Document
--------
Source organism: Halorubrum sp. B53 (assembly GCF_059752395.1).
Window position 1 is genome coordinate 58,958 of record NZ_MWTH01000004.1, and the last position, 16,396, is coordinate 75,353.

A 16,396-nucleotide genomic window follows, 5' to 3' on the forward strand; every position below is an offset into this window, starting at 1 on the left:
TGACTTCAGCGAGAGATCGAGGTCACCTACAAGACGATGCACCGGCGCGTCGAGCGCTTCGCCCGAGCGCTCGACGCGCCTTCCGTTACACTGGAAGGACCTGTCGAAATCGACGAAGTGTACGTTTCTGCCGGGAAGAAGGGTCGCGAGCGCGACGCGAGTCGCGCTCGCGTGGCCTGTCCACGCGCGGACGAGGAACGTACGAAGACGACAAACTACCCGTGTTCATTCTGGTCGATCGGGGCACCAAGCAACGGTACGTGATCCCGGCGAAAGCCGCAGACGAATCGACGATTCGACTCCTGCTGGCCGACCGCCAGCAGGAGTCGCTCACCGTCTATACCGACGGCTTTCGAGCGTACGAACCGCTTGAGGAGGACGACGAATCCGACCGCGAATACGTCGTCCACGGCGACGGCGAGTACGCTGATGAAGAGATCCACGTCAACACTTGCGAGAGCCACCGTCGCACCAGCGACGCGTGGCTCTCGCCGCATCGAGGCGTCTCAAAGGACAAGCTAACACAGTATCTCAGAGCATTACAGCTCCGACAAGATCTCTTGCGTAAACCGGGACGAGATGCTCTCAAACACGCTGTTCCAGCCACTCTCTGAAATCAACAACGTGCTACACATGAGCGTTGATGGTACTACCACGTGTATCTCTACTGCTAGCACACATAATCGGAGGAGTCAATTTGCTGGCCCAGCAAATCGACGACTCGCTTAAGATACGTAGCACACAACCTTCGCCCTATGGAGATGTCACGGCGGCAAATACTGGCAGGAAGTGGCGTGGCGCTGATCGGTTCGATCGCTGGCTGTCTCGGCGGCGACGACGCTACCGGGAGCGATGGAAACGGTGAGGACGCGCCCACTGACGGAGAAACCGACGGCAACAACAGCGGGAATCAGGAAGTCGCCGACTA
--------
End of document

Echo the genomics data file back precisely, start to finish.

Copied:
Source organism: Halorubrum sp. B53 (assembly GCF_059752395.1).
Window position 1 is genome coordinate 58,958 of record NZ_MWTH01000004.1, and the last position, 16,396, is coordinate 75,353.

A 16,396-nucleotide genomic window follows, 5' to 3' on the forward strand; every position below is an offset into this window, starting at 1 on the left:
TGACTTCAGCGAGAGATCGAGGTCACCTACAAGACGATGCACCGGCGCGTCGAGCGCTTCGCCCGAGCGCTCGACGCGCCTTCCGTTACACTGGAAGGACCTGTCGAAATCGACGAAGTGTACGTTTCTGCCGGGAAGAAGGGTCGCGAGCGCGACGCGAGTCGCGCTCGCGTGGCCTGTCCACGCGCGGACGAGGAACGTACGAAGACGACAAACTACCCGTGTTCATTCTGGTCGATCGGGGCACCAAGCAACGGTACGTGATCCCGGCGAAAGCCGCAGACGAATCGACGATTCGACTCCTGCTGGCCGACCGCCAGCAGGAGTCGCTCACCGTCTATACCGACGGCTTTCGAGCGTACGAACCGCTTGAGGAGGACGACGAATCCGACCGCGAATACGTCGTCCACGGCGACGGCGAGTACGCTGATGAAGAGATCCACGTCAACACTTGCGAGAGCCACCGTCGCACCAGCGACGCGTGGCTCTCGCCGCATCGAGGCGTCTCAAAGGACAAGCTAACACAGTATCTCAGAGCATTACAGCTCCGACAAGATCTCTTGCGTAAACCGGGACGAGATGCTCTCAAACACGCTGTTCCAGCCACTCTCTGAAATCAACAACGTGCTACACATGAGCGTTGATGGTACTACCACGTGTATCTCTACTGCTAGCACACATAATCGGAGGAGTCAATTTGCTGGCCCAGCAAATCGACGACTCGCTTAAGATACGTAGCACACAACCTTCGCCCTATGGAGATGTCACGGCGGCAAATACTGGCAGGAAGTGGCGTGGCGCTGATCGGTTCGATCGCTGGCTGTCTCGGCGGCGACGACGCTACCGGGAGCGATGGAAACGGTGAGGACGCGCCCACTGACGGAGAAACCGACGGCAACAACAGCGGGAATCAGGAAGTCGCCGACTA